The fanboy part I’ll ignore; I should have expected, in any book about popular technologists, that it would coo over its subject. When Auletta steps back and describes just what the Internet has wrought in only about a decade and a half, on the other hand, it’s astonishing. Craigslist killed newspaper classified ads and thereby a large chunk of newspapers’ revenue. Google is in the process of overthrowing traditional advertising. YouTube is how many of us consume television shows now, and Netflix is how we consume movies. Amazon changes how we buy books. iTunes (Napster, really) turned music digital. Google is moving into the cell-phone industry. Their acquisition of YouTube looked at the time like they were purchasing a known massive copyright-infringement platform with the intent of directly challenging intellectual-property law. And on and on. It’s breathtaking.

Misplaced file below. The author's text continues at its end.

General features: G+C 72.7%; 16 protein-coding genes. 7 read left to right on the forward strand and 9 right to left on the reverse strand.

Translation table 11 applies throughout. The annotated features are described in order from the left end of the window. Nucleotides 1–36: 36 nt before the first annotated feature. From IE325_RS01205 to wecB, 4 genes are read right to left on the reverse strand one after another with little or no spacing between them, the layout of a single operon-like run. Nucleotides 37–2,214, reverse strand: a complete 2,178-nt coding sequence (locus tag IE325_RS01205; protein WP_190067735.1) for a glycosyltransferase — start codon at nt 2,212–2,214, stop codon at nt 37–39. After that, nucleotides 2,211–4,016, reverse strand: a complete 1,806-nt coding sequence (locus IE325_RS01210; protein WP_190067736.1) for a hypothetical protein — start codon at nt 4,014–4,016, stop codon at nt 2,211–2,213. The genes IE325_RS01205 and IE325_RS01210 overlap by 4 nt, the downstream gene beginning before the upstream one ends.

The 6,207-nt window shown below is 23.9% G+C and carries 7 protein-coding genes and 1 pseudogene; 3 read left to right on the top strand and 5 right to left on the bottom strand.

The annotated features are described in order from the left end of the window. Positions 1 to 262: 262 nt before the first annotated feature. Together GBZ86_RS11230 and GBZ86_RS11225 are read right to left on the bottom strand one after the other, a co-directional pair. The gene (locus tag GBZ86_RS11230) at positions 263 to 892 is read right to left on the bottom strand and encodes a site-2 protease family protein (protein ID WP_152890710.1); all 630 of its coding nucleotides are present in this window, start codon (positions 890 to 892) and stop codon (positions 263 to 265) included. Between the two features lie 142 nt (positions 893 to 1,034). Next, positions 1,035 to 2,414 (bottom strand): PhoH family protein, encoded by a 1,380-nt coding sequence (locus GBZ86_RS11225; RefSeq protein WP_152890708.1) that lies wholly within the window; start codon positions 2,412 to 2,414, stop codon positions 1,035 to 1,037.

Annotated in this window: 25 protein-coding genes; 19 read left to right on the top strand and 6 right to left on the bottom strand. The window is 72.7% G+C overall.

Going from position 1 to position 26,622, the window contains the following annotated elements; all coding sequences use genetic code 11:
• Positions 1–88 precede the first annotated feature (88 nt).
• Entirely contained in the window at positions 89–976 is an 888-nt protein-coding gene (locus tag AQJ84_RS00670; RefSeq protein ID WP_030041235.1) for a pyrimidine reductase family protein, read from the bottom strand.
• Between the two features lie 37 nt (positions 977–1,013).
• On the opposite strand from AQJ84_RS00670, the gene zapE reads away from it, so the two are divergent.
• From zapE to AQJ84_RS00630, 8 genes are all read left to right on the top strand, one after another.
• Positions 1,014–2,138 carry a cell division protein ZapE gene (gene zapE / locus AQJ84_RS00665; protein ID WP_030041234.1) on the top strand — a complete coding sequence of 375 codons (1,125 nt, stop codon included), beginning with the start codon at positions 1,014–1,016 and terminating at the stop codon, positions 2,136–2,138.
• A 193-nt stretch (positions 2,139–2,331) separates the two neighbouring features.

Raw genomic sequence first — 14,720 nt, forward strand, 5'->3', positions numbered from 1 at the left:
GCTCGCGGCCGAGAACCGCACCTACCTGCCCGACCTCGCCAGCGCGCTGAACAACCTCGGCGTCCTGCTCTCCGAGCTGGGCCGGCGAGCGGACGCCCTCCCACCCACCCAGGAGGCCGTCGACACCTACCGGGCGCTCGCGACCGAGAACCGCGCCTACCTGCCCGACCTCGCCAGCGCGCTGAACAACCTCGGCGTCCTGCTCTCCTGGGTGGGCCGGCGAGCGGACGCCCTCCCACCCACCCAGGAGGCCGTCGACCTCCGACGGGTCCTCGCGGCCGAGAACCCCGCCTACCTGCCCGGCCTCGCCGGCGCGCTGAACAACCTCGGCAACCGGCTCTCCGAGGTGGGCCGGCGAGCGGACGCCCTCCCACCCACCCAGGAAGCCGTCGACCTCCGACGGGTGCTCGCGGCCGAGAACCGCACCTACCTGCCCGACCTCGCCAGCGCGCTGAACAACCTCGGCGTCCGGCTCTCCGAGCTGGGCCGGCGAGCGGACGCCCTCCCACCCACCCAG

Now, part of what makes Google Google in all of this — part of what all of us love watching — is the rationality driving it all. We perceive — and Auletta confirms — that Google approaches any new market, asks “What should this market look like?” and immediately moves to drive out irrationalities. Advertising could be done better, so Google is doing it better. Cell-phone software sucks and doesn’t reflect the computer revolution of the 1980s; Google is building Android to fix that. They see a problem and have the resources to fix it, so they fix it.